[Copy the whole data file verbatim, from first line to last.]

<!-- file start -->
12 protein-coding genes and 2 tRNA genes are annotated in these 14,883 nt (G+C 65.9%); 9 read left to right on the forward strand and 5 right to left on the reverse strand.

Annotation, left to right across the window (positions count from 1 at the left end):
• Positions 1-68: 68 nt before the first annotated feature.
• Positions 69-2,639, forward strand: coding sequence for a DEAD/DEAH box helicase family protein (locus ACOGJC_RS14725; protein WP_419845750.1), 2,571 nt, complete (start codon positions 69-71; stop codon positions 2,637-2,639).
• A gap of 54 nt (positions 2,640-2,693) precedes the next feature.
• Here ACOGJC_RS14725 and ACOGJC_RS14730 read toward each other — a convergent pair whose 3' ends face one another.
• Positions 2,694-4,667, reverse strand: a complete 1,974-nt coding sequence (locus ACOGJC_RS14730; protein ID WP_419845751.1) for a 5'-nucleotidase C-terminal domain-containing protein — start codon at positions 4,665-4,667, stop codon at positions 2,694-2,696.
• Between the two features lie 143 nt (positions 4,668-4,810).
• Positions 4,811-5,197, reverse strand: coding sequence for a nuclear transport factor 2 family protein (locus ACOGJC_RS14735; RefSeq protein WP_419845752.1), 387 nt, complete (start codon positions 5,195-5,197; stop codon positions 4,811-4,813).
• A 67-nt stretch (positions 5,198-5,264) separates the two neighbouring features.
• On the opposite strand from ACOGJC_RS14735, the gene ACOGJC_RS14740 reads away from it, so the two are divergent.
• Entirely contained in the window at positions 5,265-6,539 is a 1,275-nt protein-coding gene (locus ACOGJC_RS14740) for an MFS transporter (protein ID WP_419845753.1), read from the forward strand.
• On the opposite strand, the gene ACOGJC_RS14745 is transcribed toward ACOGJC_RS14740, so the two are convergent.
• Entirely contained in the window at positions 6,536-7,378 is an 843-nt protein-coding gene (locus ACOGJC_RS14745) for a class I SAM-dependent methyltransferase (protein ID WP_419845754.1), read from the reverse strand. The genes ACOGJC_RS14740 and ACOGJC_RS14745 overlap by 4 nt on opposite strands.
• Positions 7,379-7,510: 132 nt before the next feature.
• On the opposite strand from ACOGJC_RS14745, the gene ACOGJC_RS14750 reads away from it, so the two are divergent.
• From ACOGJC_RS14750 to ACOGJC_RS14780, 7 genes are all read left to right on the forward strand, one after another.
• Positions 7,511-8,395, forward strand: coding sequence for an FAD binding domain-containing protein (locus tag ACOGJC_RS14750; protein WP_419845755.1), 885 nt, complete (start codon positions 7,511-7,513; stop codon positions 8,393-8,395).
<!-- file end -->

12 protein-coding genes and 2 tRNA genes are annotated in these 14,883 nt (G+C 65.9%); 9 read left to right on the forward strand and 5 right to left on the reverse strand.

Annotation, left to right across the window (positions count from 1 at the left end):
• Positions 1-68: 68 nt before the first annotated feature.
• Positions 69-2,639, forward strand: coding sequence for a DEAD/DEAH box helicase family protein (locus ACOGJC_RS14725; protein WP_419845750.1), 2,571 nt, complete (start codon positions 69-71; stop codon positions 2,637-2,639).
• A gap of 54 nt (positions 2,640-2,693) precedes the next feature.
• Here ACOGJC_RS14725 and ACOGJC_RS14730 read toward each other — a convergent pair whose 3' ends face one another.
• Positions 2,694-4,667, reverse strand: a complete 1,974-nt coding sequence (locus ACOGJC_RS14730; protein ID WP_419845751.1) for a 5'-nucleotidase C-terminal domain-containing protein — start codon at positions 4,665-4,667, stop codon at positions 2,694-2,696.
• Between the two features lie 143 nt (positions 4,668-4,810).
• Positions 4,811-5,197, reverse strand: coding sequence for a nuclear transport factor 2 family protein (locus ACOGJC_RS14735; RefSeq protein WP_419845752.1), 387 nt, complete (start codon positions 5,195-5,197; stop codon positions 4,811-4,813).
• A 67-nt stretch (positions 5,198-5,264) separates the two neighbouring features.
• On the opposite strand from ACOGJC_RS14735, the gene ACOGJC_RS14740 reads away from it, so the two are divergent.
• Entirely contained in the window at positions 5,265-6,539 is a 1,275-nt protein-coding gene (locus ACOGJC_RS14740) for an MFS transporter (protein ID WP_419845753.1), read from the forward strand.
• On the opposite strand, the gene ACOGJC_RS14745 is transcribed toward ACOGJC_RS14740, so the two are convergent.
• Entirely contained in the window at positions 6,536-7,378 is an 843-nt protein-coding gene (locus ACOGJC_RS14745) for a class I SAM-dependent methyltransferase (protein ID WP_419845754.1), read from the reverse strand. The genes ACOGJC_RS14740 and ACOGJC_RS14745 overlap by 4 nt on opposite strands.
• Positions 7,379-7,510: 132 nt before the next feature.
• On the opposite strand from ACOGJC_RS14745, the gene ACOGJC_RS14750 reads away from it, so the two are divergent.
• From ACOGJC_RS14750 to ACOGJC_RS14780, 7 genes are all read left to right on the forward strand, one after another.
• Positions 7,511-8,395, forward strand: coding sequence for an FAD binding domain-containing protein (locus tag ACOGJC_RS14750; protein WP_419845755.1), 885 nt, complete (start codon positions 7,511-7,513; stop codon positions 8,393-8,395).